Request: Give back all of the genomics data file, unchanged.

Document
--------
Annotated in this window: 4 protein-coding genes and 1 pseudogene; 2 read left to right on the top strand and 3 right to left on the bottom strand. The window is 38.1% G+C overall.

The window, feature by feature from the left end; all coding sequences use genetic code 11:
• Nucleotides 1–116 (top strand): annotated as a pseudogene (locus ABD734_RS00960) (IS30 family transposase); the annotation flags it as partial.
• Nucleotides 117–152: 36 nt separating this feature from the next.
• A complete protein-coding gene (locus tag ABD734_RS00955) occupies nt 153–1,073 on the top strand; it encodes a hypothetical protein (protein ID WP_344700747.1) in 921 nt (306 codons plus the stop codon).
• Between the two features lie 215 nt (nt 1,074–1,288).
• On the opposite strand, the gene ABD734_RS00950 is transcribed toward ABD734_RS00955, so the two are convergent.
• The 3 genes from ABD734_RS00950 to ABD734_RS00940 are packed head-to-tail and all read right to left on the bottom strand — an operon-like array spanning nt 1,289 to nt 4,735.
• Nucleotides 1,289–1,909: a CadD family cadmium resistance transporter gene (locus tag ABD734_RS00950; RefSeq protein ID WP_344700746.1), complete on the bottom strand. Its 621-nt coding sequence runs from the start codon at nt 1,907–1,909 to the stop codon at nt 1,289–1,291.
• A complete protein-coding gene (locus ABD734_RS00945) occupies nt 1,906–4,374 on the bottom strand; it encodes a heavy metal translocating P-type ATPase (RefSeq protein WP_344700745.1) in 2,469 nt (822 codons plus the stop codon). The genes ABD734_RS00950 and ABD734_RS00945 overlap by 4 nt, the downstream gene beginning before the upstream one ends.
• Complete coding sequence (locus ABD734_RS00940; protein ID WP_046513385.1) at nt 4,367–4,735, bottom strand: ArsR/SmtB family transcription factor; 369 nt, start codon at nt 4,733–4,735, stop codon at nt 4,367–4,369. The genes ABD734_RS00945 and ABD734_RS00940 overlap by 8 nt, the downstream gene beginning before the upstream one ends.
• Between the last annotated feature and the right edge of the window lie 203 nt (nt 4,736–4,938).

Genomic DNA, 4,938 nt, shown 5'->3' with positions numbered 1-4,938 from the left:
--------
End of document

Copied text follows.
Annotated in this window: 4 protein-coding genes and 1 pseudogene; 2 read left to right on the top strand and 3 right to left on the bottom strand. The window is 38.1% G+C overall.

The window, feature by feature from the left end; all coding sequences use genetic code 11:
• Nucleotides 1–116 (top strand): annotated as a pseudogene (locus ABD734_RS00960) (IS30 family transposase); the annotation flags it as partial.
• Nucleotides 117–152: 36 nt separating this feature from the next.
• A complete protein-coding gene (locus tag ABD734_RS00955) occupies nt 153–1,073 on the top strand; it encodes a hypothetical protein (protein ID WP_344700747.1) in 921 nt (306 codons plus the stop codon).
• Between the two features lie 215 nt (nt 1,074–1,288).
• On the opposite strand, the gene ABD734_RS00950 is transcribed toward ABD734_RS00955, so the two are convergent.
• The 3 genes from ABD734_RS00950 to ABD734_RS00940 are packed head-to-tail and all read right to left on the bottom strand — an operon-like array spanning nt 1,289 to nt 4,735.
• Nucleotides 1,289–1,909: a CadD family cadmium resistance transporter gene (locus tag ABD734_RS00950; RefSeq protein ID WP_344700746.1), complete on the bottom strand. Its 621-nt coding sequence runs from the start codon at nt 1,907–1,909 to the stop codon at nt 1,289–1,291.
• A complete protein-coding gene (locus ABD734_RS00945) occupies nt 1,906–4,374 on the bottom strand; it encodes a heavy metal translocating P-type ATPase (RefSeq protein WP_344700745.1) in 2,469 nt (822 codons plus the stop codon). The genes ABD734_RS00950 and ABD734_RS00945 overlap by 4 nt, the downstream gene beginning before the upstream one ends.
• Complete coding sequence (locus ABD734_RS00940; protein ID WP_046513385.1) at nt 4,367–4,735, bottom strand: ArsR/SmtB family transcription factor; 369 nt, start codon at nt 4,733–4,735, stop codon at nt 4,367–4,369. The genes ABD734_RS00945 and ABD734_RS00940 overlap by 8 nt, the downstream gene beginning before the upstream one ends.
• Between the last annotated feature and the right edge of the window lie 203 nt (nt 4,736–4,938).

Genomic DNA, 4,938 nt, shown 5'->3' with positions numbered 1-4,938 from the left: